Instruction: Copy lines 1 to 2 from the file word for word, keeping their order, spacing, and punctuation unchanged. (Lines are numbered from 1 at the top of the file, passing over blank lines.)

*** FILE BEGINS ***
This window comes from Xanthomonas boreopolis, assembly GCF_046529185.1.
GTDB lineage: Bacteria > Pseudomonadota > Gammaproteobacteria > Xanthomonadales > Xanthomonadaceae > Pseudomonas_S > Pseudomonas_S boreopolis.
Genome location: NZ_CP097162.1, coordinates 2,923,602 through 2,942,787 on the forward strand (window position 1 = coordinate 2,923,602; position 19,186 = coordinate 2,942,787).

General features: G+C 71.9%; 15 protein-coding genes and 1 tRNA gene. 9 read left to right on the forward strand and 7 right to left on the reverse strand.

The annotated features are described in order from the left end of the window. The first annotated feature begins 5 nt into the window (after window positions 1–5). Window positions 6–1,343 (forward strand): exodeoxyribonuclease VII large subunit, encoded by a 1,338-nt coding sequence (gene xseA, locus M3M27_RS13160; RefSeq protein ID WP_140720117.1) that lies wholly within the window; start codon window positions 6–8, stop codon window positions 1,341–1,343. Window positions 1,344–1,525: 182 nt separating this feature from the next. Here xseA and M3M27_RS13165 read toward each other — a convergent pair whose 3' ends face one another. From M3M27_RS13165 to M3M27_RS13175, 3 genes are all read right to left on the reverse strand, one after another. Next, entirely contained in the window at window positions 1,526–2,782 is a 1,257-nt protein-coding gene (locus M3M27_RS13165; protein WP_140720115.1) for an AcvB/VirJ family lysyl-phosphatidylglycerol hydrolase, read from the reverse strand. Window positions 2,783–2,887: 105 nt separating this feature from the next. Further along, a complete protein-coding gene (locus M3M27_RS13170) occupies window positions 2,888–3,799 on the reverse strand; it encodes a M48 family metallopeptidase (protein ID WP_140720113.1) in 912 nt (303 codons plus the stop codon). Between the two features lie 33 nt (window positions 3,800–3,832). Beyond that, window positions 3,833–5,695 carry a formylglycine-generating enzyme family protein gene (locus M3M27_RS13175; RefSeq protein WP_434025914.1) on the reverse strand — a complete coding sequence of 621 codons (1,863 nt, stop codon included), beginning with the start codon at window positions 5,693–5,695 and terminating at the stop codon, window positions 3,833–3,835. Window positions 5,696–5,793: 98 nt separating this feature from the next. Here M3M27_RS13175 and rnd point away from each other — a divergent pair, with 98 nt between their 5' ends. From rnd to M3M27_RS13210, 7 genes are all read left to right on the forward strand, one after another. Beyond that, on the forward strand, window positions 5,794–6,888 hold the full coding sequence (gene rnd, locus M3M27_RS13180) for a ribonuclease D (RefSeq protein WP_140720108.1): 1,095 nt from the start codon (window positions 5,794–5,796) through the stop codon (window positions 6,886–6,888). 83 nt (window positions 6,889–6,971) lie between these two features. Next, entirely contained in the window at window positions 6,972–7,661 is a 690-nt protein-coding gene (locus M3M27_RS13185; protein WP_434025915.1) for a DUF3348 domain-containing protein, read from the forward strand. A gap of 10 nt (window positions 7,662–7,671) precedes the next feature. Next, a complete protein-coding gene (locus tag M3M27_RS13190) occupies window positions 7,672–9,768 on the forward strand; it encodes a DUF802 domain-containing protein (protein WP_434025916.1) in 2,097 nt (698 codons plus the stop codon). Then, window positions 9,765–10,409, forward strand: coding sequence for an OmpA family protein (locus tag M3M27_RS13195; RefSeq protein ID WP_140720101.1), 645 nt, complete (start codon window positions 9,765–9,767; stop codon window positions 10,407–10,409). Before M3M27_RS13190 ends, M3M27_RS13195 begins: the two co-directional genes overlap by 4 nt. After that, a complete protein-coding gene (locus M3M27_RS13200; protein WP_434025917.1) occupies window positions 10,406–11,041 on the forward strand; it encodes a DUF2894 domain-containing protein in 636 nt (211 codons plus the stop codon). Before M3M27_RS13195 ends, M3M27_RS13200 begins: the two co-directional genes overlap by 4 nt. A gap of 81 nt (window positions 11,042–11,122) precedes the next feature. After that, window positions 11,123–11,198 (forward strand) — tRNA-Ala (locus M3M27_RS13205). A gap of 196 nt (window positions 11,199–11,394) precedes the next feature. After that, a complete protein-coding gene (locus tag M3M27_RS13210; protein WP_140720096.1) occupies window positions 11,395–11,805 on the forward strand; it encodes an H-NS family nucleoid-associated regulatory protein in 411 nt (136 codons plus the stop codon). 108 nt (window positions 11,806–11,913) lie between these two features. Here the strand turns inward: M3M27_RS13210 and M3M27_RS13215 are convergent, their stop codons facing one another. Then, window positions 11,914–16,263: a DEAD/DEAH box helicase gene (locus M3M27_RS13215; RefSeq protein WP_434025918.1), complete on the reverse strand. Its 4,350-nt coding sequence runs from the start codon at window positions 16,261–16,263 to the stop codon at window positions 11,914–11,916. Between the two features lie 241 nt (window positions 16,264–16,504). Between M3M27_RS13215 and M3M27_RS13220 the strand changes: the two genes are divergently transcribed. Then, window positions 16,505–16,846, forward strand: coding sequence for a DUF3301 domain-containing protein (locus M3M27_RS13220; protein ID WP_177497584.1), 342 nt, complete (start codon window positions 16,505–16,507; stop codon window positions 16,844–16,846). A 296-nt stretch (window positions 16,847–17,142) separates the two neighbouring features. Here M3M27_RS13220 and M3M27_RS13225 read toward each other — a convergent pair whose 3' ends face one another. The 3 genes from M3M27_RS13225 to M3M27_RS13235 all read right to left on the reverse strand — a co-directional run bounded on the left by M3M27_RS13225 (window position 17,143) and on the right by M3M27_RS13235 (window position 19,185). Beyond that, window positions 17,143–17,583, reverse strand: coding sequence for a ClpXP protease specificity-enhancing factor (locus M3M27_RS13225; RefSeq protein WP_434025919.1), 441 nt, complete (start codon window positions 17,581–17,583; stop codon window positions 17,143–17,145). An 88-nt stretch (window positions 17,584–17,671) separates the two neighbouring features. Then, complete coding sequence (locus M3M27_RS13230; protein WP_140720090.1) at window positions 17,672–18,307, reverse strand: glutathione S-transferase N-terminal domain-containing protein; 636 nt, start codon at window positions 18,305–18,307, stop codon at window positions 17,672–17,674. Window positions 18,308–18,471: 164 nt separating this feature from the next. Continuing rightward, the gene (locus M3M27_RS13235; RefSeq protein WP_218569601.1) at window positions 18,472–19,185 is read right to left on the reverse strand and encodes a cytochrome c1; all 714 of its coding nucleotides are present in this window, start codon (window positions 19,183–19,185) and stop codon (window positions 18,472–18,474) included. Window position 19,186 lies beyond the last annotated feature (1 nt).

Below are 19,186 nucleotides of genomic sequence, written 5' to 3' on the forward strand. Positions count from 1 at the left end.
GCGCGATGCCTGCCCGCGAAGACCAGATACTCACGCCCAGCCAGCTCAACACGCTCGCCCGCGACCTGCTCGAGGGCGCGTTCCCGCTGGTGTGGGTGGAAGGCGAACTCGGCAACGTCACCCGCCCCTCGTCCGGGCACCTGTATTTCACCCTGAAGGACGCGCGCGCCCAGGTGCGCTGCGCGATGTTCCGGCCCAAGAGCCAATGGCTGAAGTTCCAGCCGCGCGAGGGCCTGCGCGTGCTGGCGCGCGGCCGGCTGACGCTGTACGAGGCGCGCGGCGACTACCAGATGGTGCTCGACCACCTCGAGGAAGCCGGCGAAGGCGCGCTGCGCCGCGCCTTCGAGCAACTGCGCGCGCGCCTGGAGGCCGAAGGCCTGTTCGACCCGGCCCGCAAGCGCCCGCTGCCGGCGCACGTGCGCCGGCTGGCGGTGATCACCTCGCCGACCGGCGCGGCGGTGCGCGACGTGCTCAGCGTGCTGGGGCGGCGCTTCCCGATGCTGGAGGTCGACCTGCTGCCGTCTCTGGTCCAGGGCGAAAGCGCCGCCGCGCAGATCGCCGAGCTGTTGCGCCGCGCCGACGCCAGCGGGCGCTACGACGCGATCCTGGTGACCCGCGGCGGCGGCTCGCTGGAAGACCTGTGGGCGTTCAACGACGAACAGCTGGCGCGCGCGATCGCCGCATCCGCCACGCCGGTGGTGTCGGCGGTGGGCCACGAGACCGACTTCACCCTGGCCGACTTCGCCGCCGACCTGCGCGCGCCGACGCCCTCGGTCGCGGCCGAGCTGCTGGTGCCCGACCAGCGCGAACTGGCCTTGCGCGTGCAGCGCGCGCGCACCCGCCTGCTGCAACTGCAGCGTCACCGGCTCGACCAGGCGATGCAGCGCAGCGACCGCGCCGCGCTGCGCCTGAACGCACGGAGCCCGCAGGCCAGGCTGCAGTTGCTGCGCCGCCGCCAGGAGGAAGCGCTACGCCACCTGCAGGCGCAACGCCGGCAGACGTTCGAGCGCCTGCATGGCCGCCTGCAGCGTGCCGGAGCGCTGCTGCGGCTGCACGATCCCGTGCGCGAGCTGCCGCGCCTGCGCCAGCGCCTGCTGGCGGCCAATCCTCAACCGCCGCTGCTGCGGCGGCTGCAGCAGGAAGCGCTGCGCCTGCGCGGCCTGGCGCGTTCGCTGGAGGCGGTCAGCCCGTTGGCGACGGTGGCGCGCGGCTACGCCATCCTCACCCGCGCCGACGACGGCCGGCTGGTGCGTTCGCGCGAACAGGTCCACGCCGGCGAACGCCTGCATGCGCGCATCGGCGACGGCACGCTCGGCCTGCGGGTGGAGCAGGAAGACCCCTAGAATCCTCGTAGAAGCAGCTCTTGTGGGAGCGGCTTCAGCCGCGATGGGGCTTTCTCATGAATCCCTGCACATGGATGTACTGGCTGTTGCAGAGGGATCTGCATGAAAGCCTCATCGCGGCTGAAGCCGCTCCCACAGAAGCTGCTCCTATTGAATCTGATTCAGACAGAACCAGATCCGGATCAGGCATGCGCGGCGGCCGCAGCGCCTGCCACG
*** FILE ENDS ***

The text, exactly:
This window comes from Xanthomonas boreopolis, assembly GCF_046529185.1.
GTDB lineage: Bacteria > Pseudomonadota > Gammaproteobacteria > Xanthomonadales > Xanthomonadaceae > Pseudomonas_S > Pseudomonas_S boreopolis.